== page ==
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Build Basic Rigid Body Tree Models

This example shows how to use the elements of the rigid body tree robot model to build a basic robot arm with five degrees of freedom. The model built in this example represents a common table top robot arms built with servos and an integrated circuit board.

To load a robot model from a set of common commercially available robots, use the loadrobot function. For an example, see Load Predefined Robot Models.

If you have a URDF file or Simscape Multibody™ model of your robot, you can import as a rigid body tree using importrobot. For an example, see Import Simscape Multibody Models.

Create Rigid Body Elements

First, create a rigidBodyTree robot model. The rigid body tree robot model represents the entire robot, which is made up of rigid bodies and joints that attach them together. The base of the robot is a fixed frame that defines the world coordinates. Adding your first body, attaches the body to the base.

robot = rigidBodyTree("DataFormat","column");
base = robot.Base;

Then, create a series of linkages as rigidBody objects. The robot consists of a rotating base, 3 rectangular arms, and a gripper.

rotatingBase = rigidBody("rotating_base");
arm1 = rigidBody("arm1");
arm2 = rigidBody("arm2");
arm3 = rigidBody("arm3");
gripper = rigidBody("gripper");

Create collision objects for each rigid body with different shapes and dimensions. When you create the collision objects, the coordinate frame is centered in the middle of the object by default. Set the Pose property to move the frame to the bottom of each body along the z-axis. Model the gripper as a sphere for simplicity.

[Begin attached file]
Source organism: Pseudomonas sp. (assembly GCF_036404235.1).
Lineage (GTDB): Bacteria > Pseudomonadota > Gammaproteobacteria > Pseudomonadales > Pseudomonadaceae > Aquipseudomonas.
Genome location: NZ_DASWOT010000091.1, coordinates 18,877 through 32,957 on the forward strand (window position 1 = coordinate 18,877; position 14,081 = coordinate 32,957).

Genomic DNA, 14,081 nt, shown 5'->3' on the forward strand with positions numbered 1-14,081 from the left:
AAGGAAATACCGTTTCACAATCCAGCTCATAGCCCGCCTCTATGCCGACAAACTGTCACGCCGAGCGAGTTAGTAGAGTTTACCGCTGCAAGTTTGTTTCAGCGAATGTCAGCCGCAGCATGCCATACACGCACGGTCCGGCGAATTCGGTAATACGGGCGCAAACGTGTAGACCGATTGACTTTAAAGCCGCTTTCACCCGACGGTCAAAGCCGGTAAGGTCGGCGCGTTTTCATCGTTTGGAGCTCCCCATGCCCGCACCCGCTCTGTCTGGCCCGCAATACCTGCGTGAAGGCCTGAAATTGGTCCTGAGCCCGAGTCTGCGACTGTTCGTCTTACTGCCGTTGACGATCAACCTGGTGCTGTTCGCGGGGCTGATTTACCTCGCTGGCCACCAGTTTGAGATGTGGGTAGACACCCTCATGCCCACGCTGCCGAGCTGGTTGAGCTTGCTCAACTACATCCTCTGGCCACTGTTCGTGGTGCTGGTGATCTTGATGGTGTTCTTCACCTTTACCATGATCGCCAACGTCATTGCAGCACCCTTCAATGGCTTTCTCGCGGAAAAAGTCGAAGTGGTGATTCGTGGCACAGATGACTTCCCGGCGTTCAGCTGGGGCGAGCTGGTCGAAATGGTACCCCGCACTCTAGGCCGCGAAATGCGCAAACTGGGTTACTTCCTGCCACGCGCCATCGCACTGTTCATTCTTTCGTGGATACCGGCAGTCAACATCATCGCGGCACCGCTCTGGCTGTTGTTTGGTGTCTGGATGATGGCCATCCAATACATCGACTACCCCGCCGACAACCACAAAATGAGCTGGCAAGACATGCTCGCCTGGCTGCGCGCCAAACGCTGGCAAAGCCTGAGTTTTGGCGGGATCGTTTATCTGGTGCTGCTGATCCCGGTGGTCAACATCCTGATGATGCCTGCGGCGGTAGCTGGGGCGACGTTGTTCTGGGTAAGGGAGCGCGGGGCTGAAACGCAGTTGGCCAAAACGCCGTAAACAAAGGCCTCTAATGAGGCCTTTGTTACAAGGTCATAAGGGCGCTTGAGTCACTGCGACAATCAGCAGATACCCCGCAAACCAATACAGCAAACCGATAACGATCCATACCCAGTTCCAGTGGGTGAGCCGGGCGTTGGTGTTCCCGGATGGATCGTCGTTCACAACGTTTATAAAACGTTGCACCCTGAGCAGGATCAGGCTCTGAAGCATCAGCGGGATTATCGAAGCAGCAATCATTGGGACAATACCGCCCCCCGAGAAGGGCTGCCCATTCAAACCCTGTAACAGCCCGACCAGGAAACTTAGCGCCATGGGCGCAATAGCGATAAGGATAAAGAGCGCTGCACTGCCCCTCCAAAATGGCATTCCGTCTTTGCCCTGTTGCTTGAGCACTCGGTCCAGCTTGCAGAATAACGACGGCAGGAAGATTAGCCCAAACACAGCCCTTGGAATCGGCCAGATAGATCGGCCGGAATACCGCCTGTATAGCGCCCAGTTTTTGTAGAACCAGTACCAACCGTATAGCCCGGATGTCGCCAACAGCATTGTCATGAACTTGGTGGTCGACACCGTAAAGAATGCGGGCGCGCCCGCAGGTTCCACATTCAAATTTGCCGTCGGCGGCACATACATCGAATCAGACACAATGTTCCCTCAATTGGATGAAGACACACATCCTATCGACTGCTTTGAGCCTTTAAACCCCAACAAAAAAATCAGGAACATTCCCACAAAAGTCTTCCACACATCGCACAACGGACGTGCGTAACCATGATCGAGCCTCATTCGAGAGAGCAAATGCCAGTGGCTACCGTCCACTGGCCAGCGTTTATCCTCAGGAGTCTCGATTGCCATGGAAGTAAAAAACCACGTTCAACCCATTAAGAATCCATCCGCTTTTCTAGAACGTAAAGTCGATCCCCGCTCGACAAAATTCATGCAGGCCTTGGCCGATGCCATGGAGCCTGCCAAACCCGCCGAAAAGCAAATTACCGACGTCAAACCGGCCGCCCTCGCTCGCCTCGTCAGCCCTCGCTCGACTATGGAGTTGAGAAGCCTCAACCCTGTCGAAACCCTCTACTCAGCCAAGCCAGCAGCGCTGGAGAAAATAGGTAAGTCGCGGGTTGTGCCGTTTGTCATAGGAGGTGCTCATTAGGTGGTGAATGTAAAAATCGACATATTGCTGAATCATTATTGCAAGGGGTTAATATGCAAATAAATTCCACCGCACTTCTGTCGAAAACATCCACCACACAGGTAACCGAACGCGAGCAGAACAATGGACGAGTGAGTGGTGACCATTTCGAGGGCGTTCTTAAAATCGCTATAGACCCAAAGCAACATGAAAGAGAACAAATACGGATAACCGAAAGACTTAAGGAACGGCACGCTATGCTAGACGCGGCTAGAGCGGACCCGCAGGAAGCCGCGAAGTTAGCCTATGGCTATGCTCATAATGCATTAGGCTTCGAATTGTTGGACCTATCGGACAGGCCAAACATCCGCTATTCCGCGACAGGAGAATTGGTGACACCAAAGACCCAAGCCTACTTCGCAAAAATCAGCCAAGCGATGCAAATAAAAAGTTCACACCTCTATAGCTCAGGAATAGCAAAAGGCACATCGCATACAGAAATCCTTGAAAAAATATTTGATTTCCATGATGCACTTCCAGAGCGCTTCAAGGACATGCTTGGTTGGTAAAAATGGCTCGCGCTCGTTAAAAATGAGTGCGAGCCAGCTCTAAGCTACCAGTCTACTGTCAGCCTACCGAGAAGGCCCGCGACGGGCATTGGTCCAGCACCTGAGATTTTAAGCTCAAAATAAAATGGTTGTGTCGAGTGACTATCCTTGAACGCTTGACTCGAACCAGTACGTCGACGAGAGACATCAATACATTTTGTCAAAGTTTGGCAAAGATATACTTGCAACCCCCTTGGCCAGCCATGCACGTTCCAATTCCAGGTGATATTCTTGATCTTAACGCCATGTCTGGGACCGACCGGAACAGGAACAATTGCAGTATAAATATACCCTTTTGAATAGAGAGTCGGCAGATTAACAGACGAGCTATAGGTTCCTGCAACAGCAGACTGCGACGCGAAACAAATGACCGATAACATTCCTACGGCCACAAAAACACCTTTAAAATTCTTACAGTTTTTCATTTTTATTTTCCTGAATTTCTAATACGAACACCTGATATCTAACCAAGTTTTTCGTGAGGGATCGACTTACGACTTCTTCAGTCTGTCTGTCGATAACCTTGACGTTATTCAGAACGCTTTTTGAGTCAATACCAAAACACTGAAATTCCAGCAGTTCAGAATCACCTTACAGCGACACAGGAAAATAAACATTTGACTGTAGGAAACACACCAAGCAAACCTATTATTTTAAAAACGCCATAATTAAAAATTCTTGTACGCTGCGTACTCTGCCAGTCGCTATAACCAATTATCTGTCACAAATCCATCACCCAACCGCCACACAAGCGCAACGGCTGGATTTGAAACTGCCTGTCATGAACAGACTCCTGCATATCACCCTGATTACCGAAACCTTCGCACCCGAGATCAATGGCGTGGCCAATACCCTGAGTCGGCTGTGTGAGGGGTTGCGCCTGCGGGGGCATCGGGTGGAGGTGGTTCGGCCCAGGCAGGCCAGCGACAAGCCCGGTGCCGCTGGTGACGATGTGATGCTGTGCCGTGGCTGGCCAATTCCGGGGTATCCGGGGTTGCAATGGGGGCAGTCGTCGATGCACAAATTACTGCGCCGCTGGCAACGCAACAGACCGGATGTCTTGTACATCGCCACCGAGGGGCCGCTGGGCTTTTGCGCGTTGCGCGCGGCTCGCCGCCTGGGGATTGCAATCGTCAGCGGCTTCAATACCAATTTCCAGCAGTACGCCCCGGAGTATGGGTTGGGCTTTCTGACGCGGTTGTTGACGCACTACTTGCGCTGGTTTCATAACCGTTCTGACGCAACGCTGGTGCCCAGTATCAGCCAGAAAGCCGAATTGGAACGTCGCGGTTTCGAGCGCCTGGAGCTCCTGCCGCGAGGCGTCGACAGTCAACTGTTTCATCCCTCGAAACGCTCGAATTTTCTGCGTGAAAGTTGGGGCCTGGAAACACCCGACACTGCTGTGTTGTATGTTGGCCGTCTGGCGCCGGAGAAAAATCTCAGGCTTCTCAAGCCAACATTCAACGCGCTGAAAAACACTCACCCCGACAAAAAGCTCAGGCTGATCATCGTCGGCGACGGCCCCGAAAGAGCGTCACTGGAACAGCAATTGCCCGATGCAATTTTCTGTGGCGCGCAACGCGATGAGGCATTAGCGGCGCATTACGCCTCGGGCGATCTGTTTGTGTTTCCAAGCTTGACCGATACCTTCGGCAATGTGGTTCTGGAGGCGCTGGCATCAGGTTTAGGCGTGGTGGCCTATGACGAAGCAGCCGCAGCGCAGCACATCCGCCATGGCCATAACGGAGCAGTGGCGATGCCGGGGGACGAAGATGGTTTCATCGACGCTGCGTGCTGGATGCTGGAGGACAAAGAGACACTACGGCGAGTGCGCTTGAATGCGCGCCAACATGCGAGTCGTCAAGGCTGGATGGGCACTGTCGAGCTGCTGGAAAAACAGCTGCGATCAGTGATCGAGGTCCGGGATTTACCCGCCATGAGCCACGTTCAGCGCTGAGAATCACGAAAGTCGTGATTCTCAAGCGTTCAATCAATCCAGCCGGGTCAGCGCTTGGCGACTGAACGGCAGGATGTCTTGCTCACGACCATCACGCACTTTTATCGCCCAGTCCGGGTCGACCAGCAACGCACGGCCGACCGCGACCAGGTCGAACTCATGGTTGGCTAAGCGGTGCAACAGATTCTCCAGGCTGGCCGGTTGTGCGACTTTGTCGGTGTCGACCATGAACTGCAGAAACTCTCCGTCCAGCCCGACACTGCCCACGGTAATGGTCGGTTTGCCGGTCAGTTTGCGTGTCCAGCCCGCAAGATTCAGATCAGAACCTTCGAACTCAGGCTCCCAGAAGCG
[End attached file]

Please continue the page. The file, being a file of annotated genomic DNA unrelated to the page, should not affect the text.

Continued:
collBase = collisionCylinder(0.05,0.04); % cylinder: radius,length
collBase.Pose = trvec2tform([0 0 0.04/2]);
coll1 = collisionBox(0.01,0.02,0.15); % box: length, width, height (x,y,z)
coll1.Pose = trvec2tform([0 0 0.15/2]);
coll2 = collisionBox(0.01,0.02,0.15); % box: length, width, height (x,y,z)
coll2.Pose = trvec2tform([0 0 0.15/2]);
coll3 = collisionBox(0.01,0.02,0.15); % box: length, width, height (x,y,z)
coll3.Pose = trvec2tform([0 0 0.15/2]);
collGripper = collisionSphere(0.025); % sphere: radius
collGripper.Pose = trvec2tform([0 -0.015 0.025/2]);

Add the collision bodies to the rigid body objects.


Attach Joints

Each rigid body is attached using a revolute joint. Create the rigidBodyJoint objects for each body. Specify the x-axis as the axis of rotation for the rectangular arm joints. Specify the y-axis for the gripper. The default axis is the z-axis.

jntBase = rigidBodyJoint("base_joint","revolute");
jnt1 = rigidBodyJoint("jnt1","revolute");
jnt2 = rigidBodyJoint("jnt2","revolute");
jnt3 = rigidBodyJoint("jnt3","revolute");
jntGripper = rigidBodyJoint("gripper_joint","revolute");

jnt1.JointAxis = [1 0 0]; % x-axis
jnt2.JointAxis = [1 0 0];
jnt3.JointAxis = [1 0 0];
jntGripper.JointAxis = [0 1 0] % y-axis
jntGripper = 
  rigidBodyJoint with properties:

                      Type: 'revolute'
                      Name: 'gripper_joint'
                 JointAxis: [0 1 0]
            PositionLimits: [-3.1416 3.1416]
              HomePosition: 0
    JointToParentTransform: [4x4 double]
     ChildToJointTransform: [4x4 double]

Set transformations of the joint attachment between bodies. Each transformation is based on the dimensions of the previous rigid body length (z-axis). Offset the arm joints in the x-axis to avoid collisions during rotation.